eMag by SUEZ ENVIRONNEMENT
The SUEZ ENVIRONNEMENT INITIATIVES Fund is supporting Rain Drop, an organisation working with rural populations in India. Its aim is to raise people’s awareness of and to teach them new, more sustainable ways of managing their resources. We take a closer look at its work.
Founded four years ago, this organisation provides support to villagers from the lower castes in India, by helping them to secure access to water and by developing more sustainable ways of managing their resources, particularly in agriculture. To address the issues of increasingly long periods of drought and the unpredictable monsoon season, Rain Drop builds water retention reservoirs, from which families can draw water all year long, and plants trees to replenish water tables.
Together with these villagers, Rain Drop has set up projects that combine the efficiency of traditional methods, such as dikes and dams, with modern ones, such as drip irrigation and sprinklers, to provide more economical irrigation and, more generally, to manage water in a sustainable way. Awareness sessions delivered by experts enable the local people to master techniques previously unknown to them, such as SRI (System of Rice Intensification) or SCI (System of Crop Intensification). Both these techniques are based on the principle of increasing agricultural production, using fewer seeds, less water and fewer pesticides. Although they were originally designed for rice production, they can be easily adapted to other vegetable or cereal crops.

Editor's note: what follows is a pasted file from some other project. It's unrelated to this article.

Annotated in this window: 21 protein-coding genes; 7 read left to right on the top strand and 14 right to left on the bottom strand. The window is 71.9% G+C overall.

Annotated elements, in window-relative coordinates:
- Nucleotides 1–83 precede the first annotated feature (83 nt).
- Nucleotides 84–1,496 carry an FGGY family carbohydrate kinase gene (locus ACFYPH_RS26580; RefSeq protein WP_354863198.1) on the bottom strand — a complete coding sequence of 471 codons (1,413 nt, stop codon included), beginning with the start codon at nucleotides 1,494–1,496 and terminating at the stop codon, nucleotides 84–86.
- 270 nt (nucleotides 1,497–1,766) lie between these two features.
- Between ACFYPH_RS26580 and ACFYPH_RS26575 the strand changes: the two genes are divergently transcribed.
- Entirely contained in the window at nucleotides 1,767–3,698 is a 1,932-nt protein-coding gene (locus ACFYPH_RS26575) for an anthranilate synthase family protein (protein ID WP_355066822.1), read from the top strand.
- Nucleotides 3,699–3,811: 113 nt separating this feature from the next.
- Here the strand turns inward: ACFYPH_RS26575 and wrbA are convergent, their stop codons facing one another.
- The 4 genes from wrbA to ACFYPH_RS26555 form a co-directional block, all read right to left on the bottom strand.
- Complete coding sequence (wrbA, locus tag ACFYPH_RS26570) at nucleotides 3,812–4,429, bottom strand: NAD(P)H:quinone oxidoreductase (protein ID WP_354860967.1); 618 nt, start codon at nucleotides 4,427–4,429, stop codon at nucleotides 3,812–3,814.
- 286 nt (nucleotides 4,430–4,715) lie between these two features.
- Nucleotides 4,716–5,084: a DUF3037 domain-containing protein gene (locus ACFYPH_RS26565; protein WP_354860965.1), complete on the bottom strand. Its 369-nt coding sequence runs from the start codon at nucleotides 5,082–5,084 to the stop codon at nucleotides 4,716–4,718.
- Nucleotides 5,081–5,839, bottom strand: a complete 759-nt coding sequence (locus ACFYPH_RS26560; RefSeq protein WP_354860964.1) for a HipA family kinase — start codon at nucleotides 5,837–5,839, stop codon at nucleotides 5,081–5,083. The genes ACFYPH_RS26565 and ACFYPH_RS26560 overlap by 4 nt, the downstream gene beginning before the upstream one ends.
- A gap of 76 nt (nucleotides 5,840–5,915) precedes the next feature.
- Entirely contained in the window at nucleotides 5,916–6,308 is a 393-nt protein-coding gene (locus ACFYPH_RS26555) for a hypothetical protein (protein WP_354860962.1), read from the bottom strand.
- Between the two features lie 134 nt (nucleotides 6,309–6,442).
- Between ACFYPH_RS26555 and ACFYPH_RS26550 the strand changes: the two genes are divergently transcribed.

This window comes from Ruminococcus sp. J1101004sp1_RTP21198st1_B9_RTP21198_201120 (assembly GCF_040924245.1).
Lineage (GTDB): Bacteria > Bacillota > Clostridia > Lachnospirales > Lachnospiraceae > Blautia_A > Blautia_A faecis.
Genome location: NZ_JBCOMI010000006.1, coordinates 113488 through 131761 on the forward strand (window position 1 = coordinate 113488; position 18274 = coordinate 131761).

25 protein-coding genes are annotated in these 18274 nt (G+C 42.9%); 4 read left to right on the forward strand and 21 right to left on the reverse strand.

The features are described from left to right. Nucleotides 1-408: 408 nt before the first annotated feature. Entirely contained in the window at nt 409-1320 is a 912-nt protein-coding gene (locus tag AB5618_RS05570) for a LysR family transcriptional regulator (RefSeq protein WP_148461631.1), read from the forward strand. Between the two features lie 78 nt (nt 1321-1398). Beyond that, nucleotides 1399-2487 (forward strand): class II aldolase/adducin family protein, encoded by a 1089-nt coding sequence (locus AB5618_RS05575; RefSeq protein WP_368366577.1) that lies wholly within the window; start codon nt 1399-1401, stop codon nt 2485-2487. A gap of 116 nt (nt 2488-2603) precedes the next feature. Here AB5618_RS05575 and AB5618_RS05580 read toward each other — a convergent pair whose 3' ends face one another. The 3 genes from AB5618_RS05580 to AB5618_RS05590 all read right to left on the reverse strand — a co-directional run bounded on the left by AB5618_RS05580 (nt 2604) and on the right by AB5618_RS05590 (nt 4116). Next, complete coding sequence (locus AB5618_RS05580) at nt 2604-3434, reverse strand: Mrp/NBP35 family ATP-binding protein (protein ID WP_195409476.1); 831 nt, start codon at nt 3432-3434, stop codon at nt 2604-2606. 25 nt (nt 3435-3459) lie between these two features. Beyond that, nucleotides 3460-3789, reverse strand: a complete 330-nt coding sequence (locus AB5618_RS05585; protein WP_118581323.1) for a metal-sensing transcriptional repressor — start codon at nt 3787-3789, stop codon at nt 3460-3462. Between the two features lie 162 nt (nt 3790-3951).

One of Rain Drop’s main aims is to promote female independence. This is achieved by providing training in areas that can provide them with a source of income. This is how the women in the village of Kitahaï became the first to undertake a jam-making course. Very soon, they were able to sell their products at the local market.
The projects launched and implemented by Rain Drop aim to help these vulnerable people, but they also seek to educate them: teaching villagers to master tools and techniques that will enable them to develop income-generating businesses and to manage them independently. And so, it is not the organisation that decides on the techniques to be used, but the villagers who choose the solutions that best suit their needs. They are, therefore, fully involved from the outset, which is the underlying secret of success for these projects.